If Tottenham sell Gareth Bale they will also be selling their heart, their soul.. and a golden future
31 Jul 2013 07:30
But if they keep him, and prosper BECAUSE they keep him, maybe other wonderful players will want to join him at Spurs, writes Oliver Holt
As good as it gets: Spurs have one of the three most explosive footballers on earth in Bale As good as it gets: Spurs have one of the three most explosive footballers on earth in Bale
Common sense says Spurs should sell Gareth Bale.
Take the £80million or £90m or £100m Real Madrid are offering. Cash in.
Sell while the Welshman’s value is at its height and there is still time to bring in new players for the start of the season.
Take the money because, well, is anyone really worth that much?
Take the money because imagine how you will feel if Bale’s injury woes return and he only plays in fits and starts next season.
Take the money because £80m well invested might even give Tottenham a better chance of making the Champions League next term, than if they keep Bale.
Spend that £80m on two or three elite additions and Spurs might even be favourites to force their way into the top four ahead of Arsenal.
The money’s eye-watering, even in today’s climate. It could take Tottenham to the next level.
But despite all the logic, despite the feeling money always talks loudest in the end, it is hard to escape the feeling that, actually, Bale is priceless.
He is not Lionel Messi or Cristiano Ronaldo, but he is not far off.
And he plays not for Real Madrid or Barcelona or Bayern Munich or Manchester United, or one of the other giants of the European game, but for Tottenham.
Spurs have uncovered a jewel, one of the best players in the world.
If they sell, it might be a long, long time before they get another like him.
When was the last time Spurs had one of the best players in the world?
When Gary Lineker and Paul Gascoigne were at White Hart Lane 20 years ago, maybe?
When Jimmy Greaves was there 30 years before that? Ossie Ardiles, Jurgen Klinsmann? Maybe.
It doesn’t happen often. That’s the point.
And even though it’s hopelessly romantic, that’s why I hope Spurs don’t sell.
Because every other week, their fans get to sit on the edge of their seats and watch Bale do magic.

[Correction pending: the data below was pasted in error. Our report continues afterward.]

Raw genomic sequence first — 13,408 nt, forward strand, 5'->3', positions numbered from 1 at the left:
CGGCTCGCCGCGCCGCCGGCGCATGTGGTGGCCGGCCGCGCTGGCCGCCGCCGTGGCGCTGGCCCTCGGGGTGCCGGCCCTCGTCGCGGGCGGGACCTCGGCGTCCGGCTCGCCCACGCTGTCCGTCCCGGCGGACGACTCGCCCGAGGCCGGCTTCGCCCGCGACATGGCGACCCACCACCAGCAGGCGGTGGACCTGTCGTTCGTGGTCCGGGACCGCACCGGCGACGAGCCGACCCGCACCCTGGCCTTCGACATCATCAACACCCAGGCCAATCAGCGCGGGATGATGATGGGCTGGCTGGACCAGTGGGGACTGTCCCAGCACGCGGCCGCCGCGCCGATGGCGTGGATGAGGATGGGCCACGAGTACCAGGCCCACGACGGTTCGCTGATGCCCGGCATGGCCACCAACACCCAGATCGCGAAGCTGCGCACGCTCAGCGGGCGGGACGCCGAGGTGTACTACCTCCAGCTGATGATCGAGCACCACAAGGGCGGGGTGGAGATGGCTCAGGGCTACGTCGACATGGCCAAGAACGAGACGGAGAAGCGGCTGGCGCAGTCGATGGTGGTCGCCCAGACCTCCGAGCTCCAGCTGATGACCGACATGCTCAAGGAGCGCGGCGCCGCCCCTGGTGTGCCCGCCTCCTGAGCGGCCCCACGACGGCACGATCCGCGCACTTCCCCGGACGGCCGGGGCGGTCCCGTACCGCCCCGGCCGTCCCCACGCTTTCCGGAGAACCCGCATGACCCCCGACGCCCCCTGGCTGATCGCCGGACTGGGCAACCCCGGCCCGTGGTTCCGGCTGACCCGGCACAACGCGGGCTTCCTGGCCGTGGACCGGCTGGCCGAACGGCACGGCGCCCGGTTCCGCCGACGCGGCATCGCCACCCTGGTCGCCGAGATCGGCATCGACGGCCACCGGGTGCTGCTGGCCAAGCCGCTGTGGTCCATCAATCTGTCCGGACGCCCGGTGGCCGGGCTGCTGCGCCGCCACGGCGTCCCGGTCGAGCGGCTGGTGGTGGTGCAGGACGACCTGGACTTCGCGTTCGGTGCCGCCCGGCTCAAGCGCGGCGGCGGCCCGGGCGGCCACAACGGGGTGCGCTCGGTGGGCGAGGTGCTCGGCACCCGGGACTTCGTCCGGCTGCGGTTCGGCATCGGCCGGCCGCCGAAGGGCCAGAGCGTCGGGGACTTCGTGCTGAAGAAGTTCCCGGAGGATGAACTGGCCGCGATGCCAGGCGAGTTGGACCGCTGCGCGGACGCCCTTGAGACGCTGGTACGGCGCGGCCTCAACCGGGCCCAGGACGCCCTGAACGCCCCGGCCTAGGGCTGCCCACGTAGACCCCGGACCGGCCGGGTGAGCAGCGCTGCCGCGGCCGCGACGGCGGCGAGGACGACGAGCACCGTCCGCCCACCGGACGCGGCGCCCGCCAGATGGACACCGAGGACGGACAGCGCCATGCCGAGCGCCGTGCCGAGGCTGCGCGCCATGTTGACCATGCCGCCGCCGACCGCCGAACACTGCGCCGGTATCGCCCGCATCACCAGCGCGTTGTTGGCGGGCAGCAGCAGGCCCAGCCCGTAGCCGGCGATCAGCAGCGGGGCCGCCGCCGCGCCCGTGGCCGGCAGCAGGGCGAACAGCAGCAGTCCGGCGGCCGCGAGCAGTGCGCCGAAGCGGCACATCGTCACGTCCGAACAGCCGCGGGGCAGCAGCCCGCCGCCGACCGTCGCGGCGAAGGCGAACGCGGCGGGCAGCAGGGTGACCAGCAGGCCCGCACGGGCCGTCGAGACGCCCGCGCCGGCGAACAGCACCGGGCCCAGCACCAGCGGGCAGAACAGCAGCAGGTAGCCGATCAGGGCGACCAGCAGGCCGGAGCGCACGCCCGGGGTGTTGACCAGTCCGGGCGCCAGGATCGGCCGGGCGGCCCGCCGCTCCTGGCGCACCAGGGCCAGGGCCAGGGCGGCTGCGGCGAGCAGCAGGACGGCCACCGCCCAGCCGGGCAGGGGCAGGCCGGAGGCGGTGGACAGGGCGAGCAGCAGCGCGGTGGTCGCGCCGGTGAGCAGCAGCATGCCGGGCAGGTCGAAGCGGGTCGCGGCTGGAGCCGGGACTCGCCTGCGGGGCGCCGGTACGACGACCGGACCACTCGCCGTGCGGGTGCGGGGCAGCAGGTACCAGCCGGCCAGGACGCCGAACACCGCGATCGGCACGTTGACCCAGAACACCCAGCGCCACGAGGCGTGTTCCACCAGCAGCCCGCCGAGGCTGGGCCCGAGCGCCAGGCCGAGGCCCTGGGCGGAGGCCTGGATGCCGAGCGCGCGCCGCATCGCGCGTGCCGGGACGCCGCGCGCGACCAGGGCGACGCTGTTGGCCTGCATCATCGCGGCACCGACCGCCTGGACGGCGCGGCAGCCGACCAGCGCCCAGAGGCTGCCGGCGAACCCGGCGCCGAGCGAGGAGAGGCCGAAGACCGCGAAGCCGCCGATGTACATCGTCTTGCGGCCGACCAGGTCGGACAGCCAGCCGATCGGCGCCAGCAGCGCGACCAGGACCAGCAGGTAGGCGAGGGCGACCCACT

Every other week, they get to watch Bale do something special.
They get that feeling of anticipation when he gets the ball. They know that when the ball’s glued to his left foot, anything is possible: a dazzling run, a sizzling cross, an unstoppable shot.
There are other wonderful talents around but at the moment, apart from Ronaldo and Messi, none as explosive as the Welshman.
If Spurs sell now, are they ever going to attract anyone like him to White Hart Lane?
But if they keep him, and they prosper because they keep him, maybe others will want to come to Tottenham, too.
It’s already happening.
They broke their transfer record to sign Paulinho from Corinthians.
They are close to doing it again with their pursuit of Valencia’s Roberto Soldado.
What if they build around Bale, not without him?
What if they do what US sports teams often do with their prize assets?
Use Bale as the cornerstone, like the Chicago Bulls once did with Michael Jordan, and the Indianapolis Colts with Peyton Manning.
Different leagues, sure. Different conditions. Salary caps, drafts and the rest of it.
But the same principle applies.
That’s why I hope Spurs and their chairman Daniel Levy hold their nerve.
That’s why I hope Levy sticks to his guns, as he has before, and maintains that Bale is flat out not for sale.
Not because I want to deny Bale the chance to play for Real Madrid - I’ve no problem with his desire to play at the Bernabeu.
This is about Tottenham.
Because it feels as if Spurs are within touching distance of not being a selling club.
They are on the verge of something big.
Through the financial management of Levy and the football management of Harry Redknapp and Andre Villas-Boas, they are so close to not having to sell top players.
They are an ace away from not having to roll over if Manchester United come calling for a Dimitar Berbatov or a Michael Carrick - or if Madrid decide they would like to buy Luka Modric.
They’re tantalisingly near to being an established power in the English game.
And somehow, despite all the arguments to the contrary, it feels like selling Bale will move them further away from that goal, not closer to it.
How many top-line players would still be on the market once Bale has been sold?
Manchester City have done most of their business. So, too, Bayern and Barcelona.
Edinson Cavani’s at PSG, Radamel Falcao’s at Monaco, Neymar’s at Barcelona.
Most of the rest of the world’s top talents have already been signed up for the season ahead.
Sell Bale and you make an awful lot of money, sure.
Sell Bale and the people who play the percentages will tell you you’re doing the right thing.
Sell him and you don’t have to worry about the fact he may struggle to replicate the feats of last season.
But sell him and you lose something you can never replace. Sell him and you lose the magic.
Sell him and that feeling a Spurs fan gets when Bale receives the ball and moves it on to his left foot is gone for ever.